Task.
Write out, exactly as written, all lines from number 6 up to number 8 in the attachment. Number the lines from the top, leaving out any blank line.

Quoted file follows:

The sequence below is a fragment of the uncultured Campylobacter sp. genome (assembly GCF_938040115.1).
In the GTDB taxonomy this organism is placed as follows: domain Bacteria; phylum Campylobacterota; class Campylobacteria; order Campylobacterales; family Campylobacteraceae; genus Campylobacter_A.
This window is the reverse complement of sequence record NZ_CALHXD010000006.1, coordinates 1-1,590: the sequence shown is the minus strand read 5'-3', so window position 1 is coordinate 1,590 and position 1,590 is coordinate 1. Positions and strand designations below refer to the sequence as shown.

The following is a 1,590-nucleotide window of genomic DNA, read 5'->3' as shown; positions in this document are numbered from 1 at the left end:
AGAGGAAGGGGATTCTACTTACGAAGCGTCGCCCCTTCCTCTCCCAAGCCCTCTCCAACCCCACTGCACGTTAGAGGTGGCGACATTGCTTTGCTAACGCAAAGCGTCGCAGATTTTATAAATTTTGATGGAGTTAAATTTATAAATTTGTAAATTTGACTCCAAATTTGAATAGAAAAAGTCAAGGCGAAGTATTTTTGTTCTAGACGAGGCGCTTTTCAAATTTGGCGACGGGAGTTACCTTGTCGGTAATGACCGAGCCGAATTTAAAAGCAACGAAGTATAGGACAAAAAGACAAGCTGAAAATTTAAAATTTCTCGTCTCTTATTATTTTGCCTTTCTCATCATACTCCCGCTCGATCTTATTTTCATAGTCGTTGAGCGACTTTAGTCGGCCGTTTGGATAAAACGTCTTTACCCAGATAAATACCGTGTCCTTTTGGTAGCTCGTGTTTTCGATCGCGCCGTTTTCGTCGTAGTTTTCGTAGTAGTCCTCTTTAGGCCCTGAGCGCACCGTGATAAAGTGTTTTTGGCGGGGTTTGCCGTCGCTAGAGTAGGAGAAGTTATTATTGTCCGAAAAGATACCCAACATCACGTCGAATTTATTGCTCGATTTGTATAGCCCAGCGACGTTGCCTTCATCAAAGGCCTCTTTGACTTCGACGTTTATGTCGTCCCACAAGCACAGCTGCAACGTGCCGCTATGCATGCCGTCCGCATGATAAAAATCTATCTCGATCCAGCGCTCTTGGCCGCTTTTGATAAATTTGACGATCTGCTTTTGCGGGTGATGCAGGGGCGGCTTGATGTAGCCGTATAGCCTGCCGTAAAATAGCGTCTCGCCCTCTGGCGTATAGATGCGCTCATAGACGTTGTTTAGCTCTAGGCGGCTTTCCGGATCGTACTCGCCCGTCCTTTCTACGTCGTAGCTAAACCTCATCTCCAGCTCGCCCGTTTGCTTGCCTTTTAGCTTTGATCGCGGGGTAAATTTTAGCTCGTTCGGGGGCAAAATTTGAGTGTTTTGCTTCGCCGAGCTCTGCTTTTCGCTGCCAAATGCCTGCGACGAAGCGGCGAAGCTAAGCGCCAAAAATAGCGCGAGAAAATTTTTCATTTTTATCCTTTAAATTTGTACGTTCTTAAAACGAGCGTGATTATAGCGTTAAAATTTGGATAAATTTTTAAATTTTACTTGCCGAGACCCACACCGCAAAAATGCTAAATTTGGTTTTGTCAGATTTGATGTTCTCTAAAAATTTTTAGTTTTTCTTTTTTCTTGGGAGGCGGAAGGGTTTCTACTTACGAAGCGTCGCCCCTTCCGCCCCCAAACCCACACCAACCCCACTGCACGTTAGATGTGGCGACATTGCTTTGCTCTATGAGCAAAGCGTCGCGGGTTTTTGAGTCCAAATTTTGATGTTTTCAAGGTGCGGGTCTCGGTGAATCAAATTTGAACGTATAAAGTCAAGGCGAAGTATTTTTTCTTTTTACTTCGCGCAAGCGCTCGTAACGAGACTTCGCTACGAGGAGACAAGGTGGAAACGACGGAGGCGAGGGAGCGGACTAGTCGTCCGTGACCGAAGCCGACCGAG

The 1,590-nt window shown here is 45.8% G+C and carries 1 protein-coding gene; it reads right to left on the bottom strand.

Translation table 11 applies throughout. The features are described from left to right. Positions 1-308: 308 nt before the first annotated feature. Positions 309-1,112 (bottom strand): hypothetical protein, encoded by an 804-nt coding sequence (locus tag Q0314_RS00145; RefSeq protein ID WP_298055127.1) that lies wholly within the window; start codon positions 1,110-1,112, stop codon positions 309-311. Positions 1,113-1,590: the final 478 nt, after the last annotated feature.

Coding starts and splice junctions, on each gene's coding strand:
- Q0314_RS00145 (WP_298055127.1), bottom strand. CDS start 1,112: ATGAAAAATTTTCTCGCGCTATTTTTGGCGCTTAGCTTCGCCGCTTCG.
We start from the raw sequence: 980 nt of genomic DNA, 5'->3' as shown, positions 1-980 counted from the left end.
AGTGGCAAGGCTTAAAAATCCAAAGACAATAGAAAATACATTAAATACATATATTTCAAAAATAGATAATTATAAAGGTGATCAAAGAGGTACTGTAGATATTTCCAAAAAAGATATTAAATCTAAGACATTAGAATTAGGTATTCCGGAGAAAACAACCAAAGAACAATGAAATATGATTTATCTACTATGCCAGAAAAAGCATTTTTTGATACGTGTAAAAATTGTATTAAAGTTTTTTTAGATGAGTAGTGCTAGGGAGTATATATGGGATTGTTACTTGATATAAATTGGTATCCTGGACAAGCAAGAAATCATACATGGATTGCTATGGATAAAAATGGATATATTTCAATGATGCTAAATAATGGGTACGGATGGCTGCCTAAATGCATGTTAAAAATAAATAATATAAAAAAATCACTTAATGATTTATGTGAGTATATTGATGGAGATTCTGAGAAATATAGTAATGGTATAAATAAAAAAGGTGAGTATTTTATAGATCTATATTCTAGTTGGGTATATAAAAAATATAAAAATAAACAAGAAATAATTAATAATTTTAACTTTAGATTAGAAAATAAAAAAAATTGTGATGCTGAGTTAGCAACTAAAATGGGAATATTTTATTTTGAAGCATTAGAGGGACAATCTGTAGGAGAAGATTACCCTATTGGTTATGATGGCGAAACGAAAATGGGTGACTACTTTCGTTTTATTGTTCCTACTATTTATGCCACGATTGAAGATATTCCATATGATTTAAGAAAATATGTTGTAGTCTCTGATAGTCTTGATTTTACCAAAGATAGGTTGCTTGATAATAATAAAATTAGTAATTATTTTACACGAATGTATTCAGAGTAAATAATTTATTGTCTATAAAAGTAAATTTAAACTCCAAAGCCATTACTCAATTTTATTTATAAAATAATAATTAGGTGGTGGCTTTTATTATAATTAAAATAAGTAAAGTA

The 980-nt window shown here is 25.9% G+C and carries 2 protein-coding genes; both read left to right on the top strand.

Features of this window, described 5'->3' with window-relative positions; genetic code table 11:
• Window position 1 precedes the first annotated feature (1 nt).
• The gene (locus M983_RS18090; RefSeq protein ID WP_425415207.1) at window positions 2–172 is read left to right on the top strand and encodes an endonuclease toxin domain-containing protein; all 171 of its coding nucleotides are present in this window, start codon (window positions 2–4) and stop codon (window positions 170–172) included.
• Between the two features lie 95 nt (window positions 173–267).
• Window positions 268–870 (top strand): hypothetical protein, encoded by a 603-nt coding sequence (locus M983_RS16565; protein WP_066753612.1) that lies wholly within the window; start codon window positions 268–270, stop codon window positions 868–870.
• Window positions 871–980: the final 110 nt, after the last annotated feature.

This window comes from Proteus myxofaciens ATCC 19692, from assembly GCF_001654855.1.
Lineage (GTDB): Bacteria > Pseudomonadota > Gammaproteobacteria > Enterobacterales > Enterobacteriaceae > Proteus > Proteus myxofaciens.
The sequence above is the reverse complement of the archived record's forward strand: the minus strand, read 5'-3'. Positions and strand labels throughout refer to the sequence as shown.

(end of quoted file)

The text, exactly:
The 1,590-nt window shown here is 45.8% G+C and carries 1 protein-coding gene; it reads right to left on the bottom strand.

Translation table 11 applies throughout. The features are described from left to right. Positions 1-308: 308 nt before the first annotated feature. Positions 309-1,112 (bottom strand): hypothetical protein, encoded by an 804-nt coding sequence (locus tag Q0314_RS00145; RefSeq protein ID WP_298055127.1) that lies wholly within the window; start codon positions 1,110-1,112, stop codon positions 309-311. Positions 1,113-1,590: the final 478 nt, after the last annotated feature.

Coding starts and splice junctions, on each gene's coding strand: